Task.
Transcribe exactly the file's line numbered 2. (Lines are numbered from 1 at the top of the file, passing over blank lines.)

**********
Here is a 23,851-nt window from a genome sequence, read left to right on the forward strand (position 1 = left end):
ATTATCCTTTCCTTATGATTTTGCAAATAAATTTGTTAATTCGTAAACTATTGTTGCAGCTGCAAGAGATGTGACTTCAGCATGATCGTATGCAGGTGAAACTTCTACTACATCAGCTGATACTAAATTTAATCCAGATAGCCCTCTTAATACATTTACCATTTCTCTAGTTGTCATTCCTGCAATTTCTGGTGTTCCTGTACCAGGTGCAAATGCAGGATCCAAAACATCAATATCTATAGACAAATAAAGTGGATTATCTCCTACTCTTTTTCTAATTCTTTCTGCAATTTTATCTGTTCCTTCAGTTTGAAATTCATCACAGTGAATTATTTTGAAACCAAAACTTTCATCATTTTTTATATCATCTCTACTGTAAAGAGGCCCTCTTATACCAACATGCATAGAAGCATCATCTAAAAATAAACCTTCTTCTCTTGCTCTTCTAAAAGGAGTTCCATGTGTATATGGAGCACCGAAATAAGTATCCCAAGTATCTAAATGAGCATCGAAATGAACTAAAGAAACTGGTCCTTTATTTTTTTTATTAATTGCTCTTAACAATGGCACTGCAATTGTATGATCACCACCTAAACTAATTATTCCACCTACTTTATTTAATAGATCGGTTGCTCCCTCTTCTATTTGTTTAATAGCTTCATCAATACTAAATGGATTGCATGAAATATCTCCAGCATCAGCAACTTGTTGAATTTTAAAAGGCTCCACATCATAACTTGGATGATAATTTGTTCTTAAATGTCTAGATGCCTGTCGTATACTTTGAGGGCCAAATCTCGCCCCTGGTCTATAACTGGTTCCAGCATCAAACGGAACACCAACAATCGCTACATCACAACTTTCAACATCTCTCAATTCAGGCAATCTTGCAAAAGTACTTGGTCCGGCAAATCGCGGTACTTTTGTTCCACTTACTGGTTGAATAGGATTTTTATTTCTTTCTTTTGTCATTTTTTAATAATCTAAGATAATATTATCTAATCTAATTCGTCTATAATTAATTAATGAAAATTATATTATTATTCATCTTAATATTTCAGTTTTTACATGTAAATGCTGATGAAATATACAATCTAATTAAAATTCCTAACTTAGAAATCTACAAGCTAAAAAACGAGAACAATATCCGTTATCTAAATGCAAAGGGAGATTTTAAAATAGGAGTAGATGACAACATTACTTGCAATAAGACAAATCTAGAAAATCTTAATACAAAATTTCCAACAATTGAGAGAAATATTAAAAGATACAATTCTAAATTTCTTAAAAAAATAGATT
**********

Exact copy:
ATTATCCTTTCCTTATGATTTTGCAAATAAATTTGTTAATTCGTAAACTATTGTTGCAGCTGCAAGAGATGTGACTTCAGCATGATCGTATGCAGGTGAAACTTCTACTACATCAGCTGATACTAAATTTAATCCAGATAGCCCTCTTAATACATTTACCATTTCTCTAGTTGTCATTCCTGCAATTTCTGGTGTTCCTGTACCAGGTGCAAATGCAGGATCCAAAACATCAATATCTATAGACAAATAAAGTGGATTATCTCCTACTCTTTTTCTAATTCTTTCTGCAATTTTATCTGTTCCTTCAGTTTGAAATTCATCACAGTGAATTATTTTGAAACCAAAACTTTCATCATTTTTTATATCATCTCTACTGTAAAGAGGCCCTCTTATACCAACATGCATAGAAGCATCATCTAAAAATAAACCTTCTTCTCTTGCTCTTCTAAAAGGAGTTCCATGTGTATATGGAGCACCGAAATAAGTATCCCAAGTATCTAAATGAGCATCGAAATGAACTAAAGAAACTGGTCCTTTATTTTTTTTATTAATTGCTCTTAACAATGGCACTGCAATTGTATGATCACCACCTAAACTAATTATTCCACCTACTTTATTTAATAGATCGGTTGCTCCCTCTTCTATTTGTTTAATAGCTTCATCAATACTAAATGGATTGCATGAAATATCTCCAGCATCAGCAACTTGTTGAATTTTAAAAGGCTCCACATCATAACTTGGATGATAATTTGTTCTTAAATGTCTAGATGCCTGTCGTATACTTTGAGGGCCAAATCTCGCCCCTGGTCTATAACTGGTTCCAGCATCAAACGGAACACCAACAATCGCTACATCACAACTTTCAACATCTCTCAATTCAGGCAATCTTGCAAAAGTACTTGGTCCGGCAAATCGCGGTACTTTTGTTCCACTTACTGGTTGAATAGGATTTTTATTTCTTTCTTTTGTCATTTTTTAATAATCTAAGATAATATTATCTAATCTAATTCGTCTATAATTAATTAATGAAAATTATATTATTATTCATCTTAATATTTCAGTTTTTACATGTAAATGCTGATGAAATATACAATCTAATTAAAATTCCTAACTTAGAAATCTACAAGCTAAAAAACGAGAACAATATCCGTTATCTAAATGCAAAGGGAGATTTTAAAATAGGAGTAGATGACAACATTACTTGCAATAAGACAAATCTAGAAAATCTTAATACAAAATTTCCAACAATTGAGAGAAATATTAAAAGATACAATTCTAAATTTCTTAAAAAAATAGATT